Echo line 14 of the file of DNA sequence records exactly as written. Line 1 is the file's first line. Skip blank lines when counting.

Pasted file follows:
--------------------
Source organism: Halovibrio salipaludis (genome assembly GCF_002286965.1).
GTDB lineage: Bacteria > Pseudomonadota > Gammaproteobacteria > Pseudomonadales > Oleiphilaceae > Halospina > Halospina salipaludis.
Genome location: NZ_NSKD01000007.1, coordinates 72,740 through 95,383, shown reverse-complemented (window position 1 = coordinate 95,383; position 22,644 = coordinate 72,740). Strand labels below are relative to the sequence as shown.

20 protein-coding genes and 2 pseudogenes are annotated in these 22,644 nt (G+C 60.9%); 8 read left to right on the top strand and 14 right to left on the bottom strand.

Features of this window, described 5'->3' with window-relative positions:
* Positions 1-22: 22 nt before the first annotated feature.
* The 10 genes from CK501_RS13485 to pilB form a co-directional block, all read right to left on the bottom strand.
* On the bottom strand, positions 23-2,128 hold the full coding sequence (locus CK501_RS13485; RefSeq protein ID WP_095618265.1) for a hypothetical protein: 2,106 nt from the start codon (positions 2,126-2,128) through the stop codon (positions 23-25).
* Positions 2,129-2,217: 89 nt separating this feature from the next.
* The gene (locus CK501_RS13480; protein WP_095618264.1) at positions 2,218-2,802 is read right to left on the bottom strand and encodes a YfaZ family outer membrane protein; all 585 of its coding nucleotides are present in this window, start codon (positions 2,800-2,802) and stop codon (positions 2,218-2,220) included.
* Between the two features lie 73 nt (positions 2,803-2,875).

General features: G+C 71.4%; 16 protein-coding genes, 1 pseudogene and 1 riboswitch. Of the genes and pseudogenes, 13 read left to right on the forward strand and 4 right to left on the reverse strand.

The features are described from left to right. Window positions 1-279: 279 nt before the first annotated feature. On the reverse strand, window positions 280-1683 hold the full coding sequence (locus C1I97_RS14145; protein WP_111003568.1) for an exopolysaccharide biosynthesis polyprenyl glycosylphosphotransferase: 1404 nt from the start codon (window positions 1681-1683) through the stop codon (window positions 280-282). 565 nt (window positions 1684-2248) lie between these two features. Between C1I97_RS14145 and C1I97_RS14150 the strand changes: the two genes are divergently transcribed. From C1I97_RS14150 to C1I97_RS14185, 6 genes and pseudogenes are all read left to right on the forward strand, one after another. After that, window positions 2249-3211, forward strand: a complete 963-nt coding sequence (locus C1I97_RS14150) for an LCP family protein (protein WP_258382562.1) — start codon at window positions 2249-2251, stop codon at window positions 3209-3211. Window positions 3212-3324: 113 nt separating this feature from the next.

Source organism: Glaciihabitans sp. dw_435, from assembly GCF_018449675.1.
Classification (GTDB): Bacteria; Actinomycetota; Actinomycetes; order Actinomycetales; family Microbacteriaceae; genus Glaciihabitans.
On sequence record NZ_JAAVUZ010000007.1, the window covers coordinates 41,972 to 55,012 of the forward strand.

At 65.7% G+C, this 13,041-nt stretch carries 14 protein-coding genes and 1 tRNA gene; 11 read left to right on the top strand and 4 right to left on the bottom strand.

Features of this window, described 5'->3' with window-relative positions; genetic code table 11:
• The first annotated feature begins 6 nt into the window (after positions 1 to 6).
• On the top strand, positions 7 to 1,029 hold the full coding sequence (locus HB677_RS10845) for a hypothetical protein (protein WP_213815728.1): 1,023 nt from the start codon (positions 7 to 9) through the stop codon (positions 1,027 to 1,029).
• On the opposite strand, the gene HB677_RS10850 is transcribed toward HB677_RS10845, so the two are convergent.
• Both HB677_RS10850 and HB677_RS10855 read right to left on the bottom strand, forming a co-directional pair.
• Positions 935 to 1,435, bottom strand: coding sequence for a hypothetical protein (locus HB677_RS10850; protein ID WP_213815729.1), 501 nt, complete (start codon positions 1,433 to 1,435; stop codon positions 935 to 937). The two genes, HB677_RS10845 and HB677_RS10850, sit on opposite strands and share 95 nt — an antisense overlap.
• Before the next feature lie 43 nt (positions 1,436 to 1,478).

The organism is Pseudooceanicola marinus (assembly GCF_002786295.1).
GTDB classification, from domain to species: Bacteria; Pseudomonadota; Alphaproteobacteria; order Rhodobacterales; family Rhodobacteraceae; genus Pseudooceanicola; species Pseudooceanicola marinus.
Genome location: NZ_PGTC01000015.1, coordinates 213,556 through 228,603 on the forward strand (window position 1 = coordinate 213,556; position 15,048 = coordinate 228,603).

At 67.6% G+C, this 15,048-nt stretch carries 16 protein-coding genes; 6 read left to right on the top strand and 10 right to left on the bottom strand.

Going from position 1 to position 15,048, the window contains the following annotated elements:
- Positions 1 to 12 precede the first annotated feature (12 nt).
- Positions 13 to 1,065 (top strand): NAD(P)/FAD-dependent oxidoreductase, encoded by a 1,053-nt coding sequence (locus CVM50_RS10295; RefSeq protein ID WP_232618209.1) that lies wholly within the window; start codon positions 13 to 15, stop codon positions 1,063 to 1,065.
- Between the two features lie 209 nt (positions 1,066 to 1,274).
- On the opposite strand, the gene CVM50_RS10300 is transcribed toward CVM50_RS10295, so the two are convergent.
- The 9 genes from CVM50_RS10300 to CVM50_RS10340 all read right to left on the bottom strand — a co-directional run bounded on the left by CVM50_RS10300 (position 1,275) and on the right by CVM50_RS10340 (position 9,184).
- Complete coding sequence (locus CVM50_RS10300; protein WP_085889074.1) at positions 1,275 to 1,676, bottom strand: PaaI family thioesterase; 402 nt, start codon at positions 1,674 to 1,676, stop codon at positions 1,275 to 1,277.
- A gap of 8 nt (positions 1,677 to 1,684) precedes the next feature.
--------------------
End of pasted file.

Source organism: Glaciihabitans sp. dw_435, from assembly GCF_018449675.1.